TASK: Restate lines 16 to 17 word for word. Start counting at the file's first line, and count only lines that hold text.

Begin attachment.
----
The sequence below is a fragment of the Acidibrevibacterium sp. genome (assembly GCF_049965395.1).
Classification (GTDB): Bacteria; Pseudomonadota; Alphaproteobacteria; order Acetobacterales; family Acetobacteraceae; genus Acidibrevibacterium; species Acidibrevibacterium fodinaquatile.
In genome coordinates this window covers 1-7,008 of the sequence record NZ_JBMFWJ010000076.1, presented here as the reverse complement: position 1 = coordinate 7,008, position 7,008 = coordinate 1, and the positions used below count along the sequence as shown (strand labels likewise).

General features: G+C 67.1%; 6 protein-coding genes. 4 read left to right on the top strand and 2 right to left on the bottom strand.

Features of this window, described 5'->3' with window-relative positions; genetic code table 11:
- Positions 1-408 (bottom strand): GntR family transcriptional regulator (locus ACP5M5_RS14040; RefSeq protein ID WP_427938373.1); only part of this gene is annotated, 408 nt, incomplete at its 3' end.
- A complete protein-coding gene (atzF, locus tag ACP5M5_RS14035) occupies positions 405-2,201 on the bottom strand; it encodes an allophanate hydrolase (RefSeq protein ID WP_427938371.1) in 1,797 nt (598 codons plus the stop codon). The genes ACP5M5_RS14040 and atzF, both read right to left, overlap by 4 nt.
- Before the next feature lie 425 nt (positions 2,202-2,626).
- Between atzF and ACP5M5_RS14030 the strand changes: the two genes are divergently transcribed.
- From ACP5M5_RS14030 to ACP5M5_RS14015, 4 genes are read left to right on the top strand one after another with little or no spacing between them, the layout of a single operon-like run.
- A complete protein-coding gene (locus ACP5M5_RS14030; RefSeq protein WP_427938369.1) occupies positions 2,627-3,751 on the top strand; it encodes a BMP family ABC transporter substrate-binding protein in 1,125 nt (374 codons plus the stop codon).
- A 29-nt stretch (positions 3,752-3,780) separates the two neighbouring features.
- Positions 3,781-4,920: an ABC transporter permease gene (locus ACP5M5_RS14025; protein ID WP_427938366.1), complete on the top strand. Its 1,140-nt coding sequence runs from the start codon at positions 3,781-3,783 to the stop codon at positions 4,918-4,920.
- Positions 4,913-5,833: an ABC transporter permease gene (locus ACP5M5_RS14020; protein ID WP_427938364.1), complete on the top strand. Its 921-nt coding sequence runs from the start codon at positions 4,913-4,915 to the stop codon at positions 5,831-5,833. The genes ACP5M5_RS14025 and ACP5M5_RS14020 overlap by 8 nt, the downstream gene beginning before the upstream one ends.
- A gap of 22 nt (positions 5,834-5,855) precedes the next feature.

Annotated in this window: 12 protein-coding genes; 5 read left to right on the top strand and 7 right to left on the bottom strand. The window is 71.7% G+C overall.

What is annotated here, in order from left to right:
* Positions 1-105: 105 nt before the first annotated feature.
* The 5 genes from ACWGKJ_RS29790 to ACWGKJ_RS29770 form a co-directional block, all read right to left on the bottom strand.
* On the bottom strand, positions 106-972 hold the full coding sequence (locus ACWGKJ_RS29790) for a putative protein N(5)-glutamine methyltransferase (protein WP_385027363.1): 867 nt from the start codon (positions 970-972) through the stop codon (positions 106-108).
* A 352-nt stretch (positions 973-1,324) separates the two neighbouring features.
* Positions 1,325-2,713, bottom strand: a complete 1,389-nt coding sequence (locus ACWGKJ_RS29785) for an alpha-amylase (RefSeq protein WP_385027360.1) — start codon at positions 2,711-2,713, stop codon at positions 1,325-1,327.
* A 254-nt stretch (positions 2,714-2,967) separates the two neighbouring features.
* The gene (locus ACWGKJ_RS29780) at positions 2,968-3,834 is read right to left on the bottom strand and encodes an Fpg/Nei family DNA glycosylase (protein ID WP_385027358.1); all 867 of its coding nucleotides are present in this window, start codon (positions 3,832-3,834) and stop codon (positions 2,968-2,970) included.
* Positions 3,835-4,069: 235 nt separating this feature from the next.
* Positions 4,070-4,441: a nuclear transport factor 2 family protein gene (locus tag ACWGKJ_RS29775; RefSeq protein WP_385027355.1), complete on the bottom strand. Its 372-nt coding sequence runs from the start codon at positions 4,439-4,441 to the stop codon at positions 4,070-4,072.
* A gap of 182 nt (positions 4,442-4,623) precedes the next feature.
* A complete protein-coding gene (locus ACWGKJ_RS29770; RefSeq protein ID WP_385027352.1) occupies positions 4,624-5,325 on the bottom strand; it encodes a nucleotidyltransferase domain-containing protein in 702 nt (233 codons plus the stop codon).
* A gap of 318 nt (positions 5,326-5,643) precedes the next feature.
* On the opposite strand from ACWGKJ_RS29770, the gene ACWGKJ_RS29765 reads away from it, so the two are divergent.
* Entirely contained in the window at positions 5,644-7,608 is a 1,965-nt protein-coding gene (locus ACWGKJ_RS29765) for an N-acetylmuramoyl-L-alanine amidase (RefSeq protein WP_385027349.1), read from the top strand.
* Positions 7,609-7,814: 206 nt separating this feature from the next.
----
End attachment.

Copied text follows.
Annotated in this window: 12 protein-coding genes; 5 read left to right on the top strand and 7 right to left on the bottom strand. The window is 71.7% G+C overall.

What is annotated here, in order from left to right: